Relativity (Time) and the Scientific Method
- A 3-Dimensional Chemo-Phenomenal Model Disclaiming the
by Rodney Chang, April 1977
1. Everything to some degree is interrelated; any two things or events are related.
2. The strength of a relationship between two things varies with time.
3. There is a concurrent interaction of other contingent unidentified things or influences along with the observed "1-to-1" correlation of studied things or phenomena.
4. "Truths" (predictability) may change with time.
5. Change occurs more quickly for certain relationships than for others. (It's like different "truths" have different "shelf lives" during which they can be utilized for man's needs before they once again disappear into the world of uncertain events)
6. There is a continuum of levels of organization among the related things, ranging from relatively simple relationships to very integrated and complex systems.
7. In research we often do not, in attempting to determine correlation between two or more things, select the appropriate compatible level of organization that would show the true relationship. This contributes to "Type I" and 'Type II" errors.
8. Our own cognitive processes (a major instrument of the research process) is highly variable and can influence the results of our observations and experimentation (experimental bias,self-fulfilling prophecy, rejection of the Null Hypothesis)
9. There may be relationships between two events or things but they are undetected by our measuring devices or limtied/improper mode of investigation. Thus such phrases and words as "nonsignificant", "threshold", "non-clinical", "not discriminated", and "no effect" are frequently seen.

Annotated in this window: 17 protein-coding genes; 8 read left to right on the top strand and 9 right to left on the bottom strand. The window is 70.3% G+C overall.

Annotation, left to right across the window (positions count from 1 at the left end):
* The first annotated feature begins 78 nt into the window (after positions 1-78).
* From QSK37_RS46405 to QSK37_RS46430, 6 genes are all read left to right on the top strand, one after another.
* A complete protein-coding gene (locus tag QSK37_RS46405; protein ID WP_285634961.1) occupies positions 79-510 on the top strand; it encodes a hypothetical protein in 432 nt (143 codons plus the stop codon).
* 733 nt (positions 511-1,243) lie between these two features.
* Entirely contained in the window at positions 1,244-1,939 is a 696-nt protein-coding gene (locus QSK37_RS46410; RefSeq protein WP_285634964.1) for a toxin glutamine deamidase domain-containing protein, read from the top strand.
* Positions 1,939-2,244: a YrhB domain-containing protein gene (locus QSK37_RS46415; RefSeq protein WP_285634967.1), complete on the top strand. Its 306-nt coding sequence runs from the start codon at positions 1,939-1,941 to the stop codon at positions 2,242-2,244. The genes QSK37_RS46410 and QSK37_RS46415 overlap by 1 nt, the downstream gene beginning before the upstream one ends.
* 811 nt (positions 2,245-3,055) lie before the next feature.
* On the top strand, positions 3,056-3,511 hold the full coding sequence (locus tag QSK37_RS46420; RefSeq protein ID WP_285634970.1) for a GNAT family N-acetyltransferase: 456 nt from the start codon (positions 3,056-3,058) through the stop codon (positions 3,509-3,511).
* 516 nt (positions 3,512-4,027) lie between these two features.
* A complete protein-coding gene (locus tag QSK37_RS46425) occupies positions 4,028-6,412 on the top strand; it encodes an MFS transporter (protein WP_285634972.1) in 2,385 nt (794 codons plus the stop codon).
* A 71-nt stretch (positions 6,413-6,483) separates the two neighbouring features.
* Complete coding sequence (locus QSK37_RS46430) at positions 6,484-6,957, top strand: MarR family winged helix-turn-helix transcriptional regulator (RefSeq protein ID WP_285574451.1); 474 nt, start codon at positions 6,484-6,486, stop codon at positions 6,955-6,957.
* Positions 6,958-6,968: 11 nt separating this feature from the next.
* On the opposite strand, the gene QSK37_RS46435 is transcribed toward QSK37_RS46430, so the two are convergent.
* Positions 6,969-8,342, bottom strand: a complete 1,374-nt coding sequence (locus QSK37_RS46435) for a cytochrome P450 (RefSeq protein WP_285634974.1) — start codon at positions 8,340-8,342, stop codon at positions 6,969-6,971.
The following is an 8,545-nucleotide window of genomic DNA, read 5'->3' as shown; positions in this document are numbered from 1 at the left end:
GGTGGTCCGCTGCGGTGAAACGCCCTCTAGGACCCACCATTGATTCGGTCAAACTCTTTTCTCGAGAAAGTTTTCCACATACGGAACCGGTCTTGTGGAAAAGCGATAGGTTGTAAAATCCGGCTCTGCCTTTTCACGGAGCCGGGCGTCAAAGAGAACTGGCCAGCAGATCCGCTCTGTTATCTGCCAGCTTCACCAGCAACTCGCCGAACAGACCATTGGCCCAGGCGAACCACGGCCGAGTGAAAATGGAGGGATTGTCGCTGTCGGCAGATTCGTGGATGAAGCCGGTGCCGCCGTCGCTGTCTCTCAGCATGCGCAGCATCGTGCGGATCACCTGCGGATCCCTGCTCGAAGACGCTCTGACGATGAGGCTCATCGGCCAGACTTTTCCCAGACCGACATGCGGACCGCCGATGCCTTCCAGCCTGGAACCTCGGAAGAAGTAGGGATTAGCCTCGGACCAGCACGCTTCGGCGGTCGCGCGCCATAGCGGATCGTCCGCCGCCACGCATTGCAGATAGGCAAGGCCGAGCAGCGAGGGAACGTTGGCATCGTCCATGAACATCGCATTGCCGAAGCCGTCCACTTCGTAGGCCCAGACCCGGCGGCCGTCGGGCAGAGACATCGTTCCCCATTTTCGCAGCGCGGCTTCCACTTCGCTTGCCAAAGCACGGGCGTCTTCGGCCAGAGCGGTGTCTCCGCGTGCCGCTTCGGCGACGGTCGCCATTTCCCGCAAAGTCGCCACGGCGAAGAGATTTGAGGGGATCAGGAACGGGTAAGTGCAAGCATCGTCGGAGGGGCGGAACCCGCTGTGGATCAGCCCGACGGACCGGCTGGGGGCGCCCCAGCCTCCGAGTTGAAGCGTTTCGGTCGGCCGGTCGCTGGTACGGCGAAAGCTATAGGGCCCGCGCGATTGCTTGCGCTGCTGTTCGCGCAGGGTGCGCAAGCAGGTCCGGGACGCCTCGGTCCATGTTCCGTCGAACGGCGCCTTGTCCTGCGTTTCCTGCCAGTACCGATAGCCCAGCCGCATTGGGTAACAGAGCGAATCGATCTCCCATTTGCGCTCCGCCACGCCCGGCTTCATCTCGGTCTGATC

10. Two things may be related to each other in different degrees, an analogy would be the single, double and triple bonds of chemistry.
11. Things are constantly changing in size or quantity, and two things may both be increasing together naturally or be the opposite in quantification directionality.
12. Two things are more related (influences each other) to each other at certain times than at other times. An analogy is that of two orbiting planets or a solar ecclipse.
13. The magnitude or rate of change of an object may not be the same as that of another object that one is attempting to correlate it with.
14. In experimentation, sometimes the DV (dependent variable) can have a secondary undetected influence on the IV (independent variable).
15. The qualitative and quantitative aspects of the IV can influence the results of the experiment.
16. Sometimes we attrribute effects observed of the IV mistakenly to that of the DV, when in reality the IV serves as a "catalyst" to break the inhibiting bond of an unusually deactivating confounding variable linked to the DV or subject.
17. The relationship between the DV and the unidentified linked other object may be dynamic, i.e., the strength of the bond may vary with time. Thus a certain powered IV's effect may vary, depending when it is administered to the DV-Other inhibiting variable relationship.
18. Two things that naturally vary together may be construed to have acted in the same direction due to our IV effect (This assumes some gross defect in our handling of the Control group. For example, it may not be exactly the same in character as the experimental group).
19. There may exist a dynamic disequilibrium of effect of two objects or events (or between the IV and the DV) that goes in either direction of relativeness to each other.
20. This dynamic disequilibrium between two things or events can be further complicated by an effect of an inhibiting or facilitating confounding variable (thing).
21. A DV may have a multitude of attached confounding variables. It thus may be difficult in determining (especially in social science research) where the action site of the IV is in producing the observed results (whether observationally or statistically).